Thequestion of whether there are significant changes in brain anatomy and function at illness onset and over the early course of schizophrenia is a crucial issue with broad implications for prognosis, patient care, and models of illness pathophysiology. Prefrontal hypoactivity and hippocampal and subcortical hyperactivity at the onset of illness may represent a core illness pathophysiology.Graymatter changes have been most robust within thalamo-cortical networks, whereas altered brain activity has been most pronounced in fronto-parietal and default-mode networks. These findings indicate that regional anatomical and functional brain abnormalities are significantly dissociated during the early course of schizophrenia prior to antipsychotic treatment. One possible explanation is that functional MRI may reflect physiological alterations related to acute psychosis or consequences of distal anatomic changes, while changes in brain anatomy reflectmore stable and long-standing alterations. The relative stability of brain measures in the early years after illness onset stands in contrast to indirect evidence for moderate progressive changes provided by our recent study of chronic never-treated patients. Our recent cross-sectional study of never-treated patients with chronic schizophrenia found an accelerated age-related decline in cortical thickness, relative to healthy controls, that could not be attributed tomedication effects. Studies must consider both the clinical heterogeneity that affects findings of brain changeswithin schizophrenia and the low specificity of the brain changes, which can occur in other early-onset mental disorders as well.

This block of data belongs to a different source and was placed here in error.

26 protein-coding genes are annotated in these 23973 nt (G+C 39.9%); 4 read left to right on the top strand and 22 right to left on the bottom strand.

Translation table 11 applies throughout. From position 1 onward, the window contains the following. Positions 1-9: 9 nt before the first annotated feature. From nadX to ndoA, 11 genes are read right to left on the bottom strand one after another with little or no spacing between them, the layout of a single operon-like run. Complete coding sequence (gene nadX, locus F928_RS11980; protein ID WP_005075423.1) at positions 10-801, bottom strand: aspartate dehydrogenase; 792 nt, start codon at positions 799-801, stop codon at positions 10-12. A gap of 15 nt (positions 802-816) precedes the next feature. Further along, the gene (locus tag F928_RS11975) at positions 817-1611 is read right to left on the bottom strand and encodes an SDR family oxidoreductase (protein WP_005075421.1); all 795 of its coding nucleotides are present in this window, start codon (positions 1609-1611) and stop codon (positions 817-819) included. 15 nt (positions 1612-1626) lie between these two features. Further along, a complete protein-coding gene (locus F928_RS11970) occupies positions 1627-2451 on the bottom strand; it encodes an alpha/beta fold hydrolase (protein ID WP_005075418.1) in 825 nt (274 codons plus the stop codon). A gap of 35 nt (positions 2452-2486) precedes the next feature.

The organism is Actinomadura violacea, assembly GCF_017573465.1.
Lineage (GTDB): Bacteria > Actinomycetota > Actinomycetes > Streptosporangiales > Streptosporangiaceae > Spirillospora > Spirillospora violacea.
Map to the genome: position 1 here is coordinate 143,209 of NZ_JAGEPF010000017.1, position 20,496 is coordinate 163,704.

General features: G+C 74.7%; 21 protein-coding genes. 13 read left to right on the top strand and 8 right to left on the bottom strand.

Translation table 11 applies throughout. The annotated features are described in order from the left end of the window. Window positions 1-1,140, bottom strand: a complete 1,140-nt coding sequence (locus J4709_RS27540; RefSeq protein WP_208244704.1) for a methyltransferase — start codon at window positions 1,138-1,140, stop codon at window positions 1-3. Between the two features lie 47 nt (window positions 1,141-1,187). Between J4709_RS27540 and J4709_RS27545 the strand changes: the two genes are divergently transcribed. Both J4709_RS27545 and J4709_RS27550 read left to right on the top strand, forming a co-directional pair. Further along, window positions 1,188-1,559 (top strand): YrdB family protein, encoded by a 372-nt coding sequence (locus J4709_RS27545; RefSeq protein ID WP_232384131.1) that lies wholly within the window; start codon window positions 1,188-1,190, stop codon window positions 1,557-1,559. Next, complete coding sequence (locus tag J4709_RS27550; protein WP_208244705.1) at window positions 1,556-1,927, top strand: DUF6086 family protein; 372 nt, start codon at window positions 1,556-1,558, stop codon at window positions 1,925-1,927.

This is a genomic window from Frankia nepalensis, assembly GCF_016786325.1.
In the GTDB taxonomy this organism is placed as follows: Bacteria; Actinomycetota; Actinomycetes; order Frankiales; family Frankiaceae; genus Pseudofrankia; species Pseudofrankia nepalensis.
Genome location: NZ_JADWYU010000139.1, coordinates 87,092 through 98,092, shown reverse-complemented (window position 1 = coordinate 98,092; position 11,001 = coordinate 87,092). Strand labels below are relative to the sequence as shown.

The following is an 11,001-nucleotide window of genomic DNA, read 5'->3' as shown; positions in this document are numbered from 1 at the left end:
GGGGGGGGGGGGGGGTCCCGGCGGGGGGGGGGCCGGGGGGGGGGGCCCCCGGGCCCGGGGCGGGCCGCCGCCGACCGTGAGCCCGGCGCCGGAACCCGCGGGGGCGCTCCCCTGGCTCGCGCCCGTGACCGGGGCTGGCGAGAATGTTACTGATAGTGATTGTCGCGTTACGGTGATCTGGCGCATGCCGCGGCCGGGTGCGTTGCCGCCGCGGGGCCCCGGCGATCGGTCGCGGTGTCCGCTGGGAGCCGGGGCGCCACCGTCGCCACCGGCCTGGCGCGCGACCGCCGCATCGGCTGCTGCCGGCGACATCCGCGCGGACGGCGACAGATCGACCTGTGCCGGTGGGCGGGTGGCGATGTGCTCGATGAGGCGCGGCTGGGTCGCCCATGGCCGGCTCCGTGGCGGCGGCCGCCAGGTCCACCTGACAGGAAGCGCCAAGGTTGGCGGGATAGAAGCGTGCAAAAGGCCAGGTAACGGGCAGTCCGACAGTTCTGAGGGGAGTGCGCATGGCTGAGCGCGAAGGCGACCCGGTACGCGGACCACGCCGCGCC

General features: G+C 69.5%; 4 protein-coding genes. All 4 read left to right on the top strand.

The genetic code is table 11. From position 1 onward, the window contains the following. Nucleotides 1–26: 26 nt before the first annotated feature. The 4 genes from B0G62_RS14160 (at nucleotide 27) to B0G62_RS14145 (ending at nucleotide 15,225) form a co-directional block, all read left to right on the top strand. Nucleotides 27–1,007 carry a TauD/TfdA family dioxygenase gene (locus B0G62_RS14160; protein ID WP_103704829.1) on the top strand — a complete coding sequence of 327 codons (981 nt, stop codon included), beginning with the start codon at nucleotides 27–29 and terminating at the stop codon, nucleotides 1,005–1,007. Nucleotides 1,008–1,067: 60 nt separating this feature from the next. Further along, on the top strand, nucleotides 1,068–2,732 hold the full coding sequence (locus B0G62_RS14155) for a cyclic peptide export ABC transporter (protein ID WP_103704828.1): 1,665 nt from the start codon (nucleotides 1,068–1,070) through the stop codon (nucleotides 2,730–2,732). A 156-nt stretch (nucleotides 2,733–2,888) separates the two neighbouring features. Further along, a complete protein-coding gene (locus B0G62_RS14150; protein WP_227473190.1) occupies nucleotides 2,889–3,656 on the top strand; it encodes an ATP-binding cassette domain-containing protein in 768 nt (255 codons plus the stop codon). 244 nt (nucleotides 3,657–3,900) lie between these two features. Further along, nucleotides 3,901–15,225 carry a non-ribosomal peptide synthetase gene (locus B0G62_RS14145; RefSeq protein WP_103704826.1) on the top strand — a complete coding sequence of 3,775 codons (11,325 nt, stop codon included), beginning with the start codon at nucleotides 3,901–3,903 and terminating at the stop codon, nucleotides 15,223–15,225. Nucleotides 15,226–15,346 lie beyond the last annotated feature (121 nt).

ASJC Scopus subject areas
- Psychiatry and Mental health